- Combined public, private and corporate debt was already approaching 500% of GDP before this stimulus. Nobody knows how much higher it can go, but to say the nation is functionally bankrupt is an understatement.
- The population is literally dying off and household savings are in decline. This means the excess capacity needed to absorb newly minted Japanese bonds is also in decline. Unless, of course, Japan goes to external sources. But then, there’s a real problem…international markets will demand higher rates to cope with higher risks. Derivatives traders are already lining up to play this game the way they did with Greece, Spain and Italy. The true cost of capital will more than double.
- Volatility risk is rising, so this game is already underway. Because the Bank of Japan is buying government bonds, they are effectively locking out other market participants and reducing liquidity. Not surprisingly, volatility is rising and the markets are going to fast become addicted to implicit BOJ support the way a drug user depends on his next “fix.”
Are There Any Winners?
Yes. Quite a few actually: 310 out of 521 Topix companies that have reported since April 1 have beaten analyst estimates soundly.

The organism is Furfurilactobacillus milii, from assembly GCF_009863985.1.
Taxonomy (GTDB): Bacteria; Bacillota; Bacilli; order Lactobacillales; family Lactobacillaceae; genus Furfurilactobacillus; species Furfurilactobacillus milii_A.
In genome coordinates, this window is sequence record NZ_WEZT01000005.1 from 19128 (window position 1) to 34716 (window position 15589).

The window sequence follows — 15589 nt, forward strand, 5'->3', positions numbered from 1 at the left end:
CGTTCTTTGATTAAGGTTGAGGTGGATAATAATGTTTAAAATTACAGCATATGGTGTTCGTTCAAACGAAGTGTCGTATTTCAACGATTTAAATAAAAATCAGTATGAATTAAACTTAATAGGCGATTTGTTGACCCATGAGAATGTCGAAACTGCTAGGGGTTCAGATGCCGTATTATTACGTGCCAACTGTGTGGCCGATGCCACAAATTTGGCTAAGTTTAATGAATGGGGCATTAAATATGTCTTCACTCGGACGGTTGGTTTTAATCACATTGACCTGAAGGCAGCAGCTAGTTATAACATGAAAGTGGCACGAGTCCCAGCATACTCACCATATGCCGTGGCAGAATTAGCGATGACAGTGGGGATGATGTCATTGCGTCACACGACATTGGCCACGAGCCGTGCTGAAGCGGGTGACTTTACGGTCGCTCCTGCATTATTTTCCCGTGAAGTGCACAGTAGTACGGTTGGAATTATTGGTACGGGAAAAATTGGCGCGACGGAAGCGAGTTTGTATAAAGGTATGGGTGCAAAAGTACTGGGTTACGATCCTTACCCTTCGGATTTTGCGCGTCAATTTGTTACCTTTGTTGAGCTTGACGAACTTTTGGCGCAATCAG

But to really home in on the winners, you’ve got to focus on those sectors that will derive the biggest benefits from Abenomics: Japanese financial companies, car makers and industrial ceramics.
The financial companies are pretty easy to understand. The flood of government liquidity will help them generate higher profits while also flushing
them with cash.
If they lend it into the system instead of hoarding it like the big banks in the United States, there could be some huge profits working their way to the bottom line.
My favorite is Sumitomo Mitsui Financial Group, Inc. (NYSE: SMFG):
Japan’s second-largest bank by market value, recently reported record net
income of 790 billion yen ($8 billion), which represents a 52% increase over the previous year.
The company also announced it raised its annual dividend by 20%, to 120 yen.
As of December 31, 2013 the company reported profit margins and operating margins of 18.28% and 37.37%, respectively.
When it comes to car makers, I like Daihatsu (Tokyo: 7262.T or OTC: DHTMY). I could easily go with Toyota (NYSE: TM) given its global scale, but the much smaller Daihatsu has stayed largely focused on its home markets.